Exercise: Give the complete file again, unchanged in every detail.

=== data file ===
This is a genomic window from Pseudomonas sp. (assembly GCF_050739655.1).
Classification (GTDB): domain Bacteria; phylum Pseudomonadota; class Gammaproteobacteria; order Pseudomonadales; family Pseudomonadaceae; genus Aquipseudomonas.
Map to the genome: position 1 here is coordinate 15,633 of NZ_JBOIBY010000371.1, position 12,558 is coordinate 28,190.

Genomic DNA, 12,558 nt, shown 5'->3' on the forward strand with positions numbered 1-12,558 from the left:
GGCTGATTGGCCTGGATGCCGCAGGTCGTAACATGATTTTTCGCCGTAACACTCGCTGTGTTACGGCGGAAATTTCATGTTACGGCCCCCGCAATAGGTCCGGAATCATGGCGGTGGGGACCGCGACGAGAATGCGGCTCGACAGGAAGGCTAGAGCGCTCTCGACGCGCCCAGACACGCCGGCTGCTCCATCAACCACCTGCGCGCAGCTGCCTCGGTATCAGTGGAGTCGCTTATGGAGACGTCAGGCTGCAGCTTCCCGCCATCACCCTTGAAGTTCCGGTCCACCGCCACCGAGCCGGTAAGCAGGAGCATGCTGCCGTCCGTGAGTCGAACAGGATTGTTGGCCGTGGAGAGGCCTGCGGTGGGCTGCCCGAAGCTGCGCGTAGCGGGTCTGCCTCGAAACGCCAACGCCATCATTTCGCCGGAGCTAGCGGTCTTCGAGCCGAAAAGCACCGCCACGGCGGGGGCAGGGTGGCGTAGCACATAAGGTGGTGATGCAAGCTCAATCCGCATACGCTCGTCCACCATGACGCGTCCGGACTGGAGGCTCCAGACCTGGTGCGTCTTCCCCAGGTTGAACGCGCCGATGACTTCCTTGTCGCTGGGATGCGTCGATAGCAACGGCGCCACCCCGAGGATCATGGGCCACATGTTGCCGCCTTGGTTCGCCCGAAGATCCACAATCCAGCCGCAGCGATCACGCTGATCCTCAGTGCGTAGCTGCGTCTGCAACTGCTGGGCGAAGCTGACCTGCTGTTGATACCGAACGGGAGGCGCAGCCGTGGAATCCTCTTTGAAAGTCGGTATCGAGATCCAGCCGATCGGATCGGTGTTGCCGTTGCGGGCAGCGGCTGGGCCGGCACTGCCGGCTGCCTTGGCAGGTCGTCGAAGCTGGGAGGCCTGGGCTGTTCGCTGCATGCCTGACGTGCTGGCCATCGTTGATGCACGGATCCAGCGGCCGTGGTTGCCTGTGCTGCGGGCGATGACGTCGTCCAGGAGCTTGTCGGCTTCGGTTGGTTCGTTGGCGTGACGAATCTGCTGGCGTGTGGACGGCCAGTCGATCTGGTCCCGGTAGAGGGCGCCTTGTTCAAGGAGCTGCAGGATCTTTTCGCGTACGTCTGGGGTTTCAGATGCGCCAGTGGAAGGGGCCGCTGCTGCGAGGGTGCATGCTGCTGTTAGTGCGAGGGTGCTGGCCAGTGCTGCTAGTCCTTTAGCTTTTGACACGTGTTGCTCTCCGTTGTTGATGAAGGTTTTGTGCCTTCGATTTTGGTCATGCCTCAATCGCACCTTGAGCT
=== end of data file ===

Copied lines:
This is a genomic window from Pseudomonas sp. (assembly GCF_050739655.1).
Classification (GTDB): domain Bacteria; phylum Pseudomonadota; class Gammaproteobacteria; order Pseudomonadales; family Pseudomonadaceae; genus Aquipseudomonas.
Map to the genome: position 1 here is coordinate 15,633 of NZ_JBOIBY010000371.1, position 12,558 is coordinate 28,190.

Genomic DNA, 12,558 nt, shown 5'->3' on the forward strand with positions numbered 1-12,558 from the left:
GGCTGATTGGCCTGGATGCCGCAGGTCGTAACATGATTTTTCGCCGTAACACTCGCTGTGTTACGGCGGAAATTTCATGTTACGGCCCCCGCAATAGGTCCGGAATCATGGCGGTGGGGACCGCGACGAGAATGCGGCTCGACAGGAAGGCTAGAGCGCTCTCGACGCGCCCAGACACGCCGGCTGCTCCATCAACCACCTGCGCGCAGCTGCCTCGGTATCAGTGGAGTCGCTTATGGAGACGTCAGGCTGCAGCTTCCCGCCATCACCCTTGAAGTTCCGGTCCACCGCCACCGAGCCGGTAAGCAGGAGCATGCTGCCGTCCGTGAGTCGAACAGGATTGTTGGCCGTGGAGAGGCCTGCGGTGGGCTGCCCGAAGCTGCGCGTAGCGGGTCTGCCTCGAAACGCCAACGCCATCATTTCGCCGGAGCTAGCGGTCTTCGAGCCGAAAAGCACCGCCACGGCGGGGGCAGGGTGGCGTAGCACATAAGGTGGTGATGCAAGCTCAATCCGCATACGCTCGTCCACCATGACGCGTCCGGACTGGAGGCTCCAGACCTGGTGCGTCTTCCCCAGGTTGAACGCGCCGATGACTTCCTTGTCGCTGGGATGCGTCGATAGCAACGGCGCCACCCCGAGGATCATGGGCCACATGTTGCCGCCTTGGTTCGCCCGAAGATCCACAATCCAGCCGCAGCGATCACGCTGATCCTCAGTGCGTAGCTGCGTCTGCAACTGCTGGGCGAAGCTGACCTGCTGTTGATACCGAACGGGAGGCGCAGCCGTGGAATCCTCTTTGAAAGTCGGTATCGAGATCCAGCCGATCGGATCGGTGTTGCCGTTGCGGGCAGCGGCTGGGCCGGCACTGCCGGCTGCCTTGGCAGGTCGTCGAAGCTGGGAGGCCTGGGCTGTTCGCTGCATGCCTGACGTGCTGGCCATCGTTGATGCACGGATCCAGCGGCCGTGGTTGCCTGTGCTGCGGGCGATGACGTCGTCCAGGAGCTTGTCGGCTTCGGTTGGTTCGTTGGCGTGACGAATCTGCTGGCGTGTGGACGGCCAGTCGATCTGGTCCCGGTAGAGGGCGCCTTGTTCAAGGAGCTGCAGGATCTTTTCGCGTACGTCTGGGGTTTCAGATGCGCCAGTGGAAGGGGCCGCTGCTGCGAGGGTGCATGCTGCTGTTAGTGCGAGGGTGCTGGCCAGTGCTGCTAGTCCTTTAGCTTTTGACACGTGTTGCTCTCCGTTGTTGATGAAGGTTTTGTGCCTTCGATTTTGGTCATGCCTCAATCGCACCTTGAGCT